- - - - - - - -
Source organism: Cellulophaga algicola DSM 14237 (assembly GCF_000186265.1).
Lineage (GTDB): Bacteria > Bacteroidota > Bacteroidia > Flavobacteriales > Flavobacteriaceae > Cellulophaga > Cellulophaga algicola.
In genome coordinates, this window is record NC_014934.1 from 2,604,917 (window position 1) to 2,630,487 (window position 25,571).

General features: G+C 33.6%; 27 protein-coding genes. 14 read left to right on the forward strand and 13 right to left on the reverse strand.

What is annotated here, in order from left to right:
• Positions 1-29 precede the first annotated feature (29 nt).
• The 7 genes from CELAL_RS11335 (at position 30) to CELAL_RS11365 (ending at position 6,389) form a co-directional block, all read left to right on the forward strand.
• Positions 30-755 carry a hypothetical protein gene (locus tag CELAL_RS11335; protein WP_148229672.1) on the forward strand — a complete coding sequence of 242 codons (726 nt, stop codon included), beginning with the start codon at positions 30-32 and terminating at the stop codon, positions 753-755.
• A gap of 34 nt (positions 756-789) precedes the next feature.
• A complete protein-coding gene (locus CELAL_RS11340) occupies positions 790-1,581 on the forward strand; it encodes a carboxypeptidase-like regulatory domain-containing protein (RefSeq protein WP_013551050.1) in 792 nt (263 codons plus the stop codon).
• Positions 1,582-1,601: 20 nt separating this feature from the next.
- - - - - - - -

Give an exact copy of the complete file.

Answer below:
Source organism: Cellulophaga algicola DSM 14237 (assembly GCF_000186265.1).
Lineage (GTDB): Bacteria > Bacteroidota > Bacteroidia > Flavobacteriales > Flavobacteriaceae > Cellulophaga > Cellulophaga algicola.
In genome coordinates, this window is record NC_014934.1 from 2,604,917 (window position 1) to 2,630,487 (window position 25,571).

General features: G+C 33.6%; 27 protein-coding genes. 14 read left to right on the forward strand and 13 right to left on the reverse strand.

What is annotated here, in order from left to right:
• Positions 1-29 precede the first annotated feature (29 nt).
• The 7 genes from CELAL_RS11335 (at position 30) to CELAL_RS11365 (ending at position 6,389) form a co-directional block, all read left to right on the forward strand.
• Positions 30-755 carry a hypothetical protein gene (locus tag CELAL_RS11335; protein WP_148229672.1) on the forward strand — a complete coding sequence of 242 codons (726 nt, stop codon included), beginning with the start codon at positions 30-32 and terminating at the stop codon, positions 753-755.
• A gap of 34 nt (positions 756-789) precedes the next feature.
• A complete protein-coding gene (locus CELAL_RS11340) occupies positions 790-1,581 on the forward strand; it encodes a carboxypeptidase-like regulatory domain-containing protein (RefSeq protein WP_013551050.1) in 792 nt (263 codons plus the stop codon).
• Positions 1,582-1,601: 20 nt separating this feature from the next.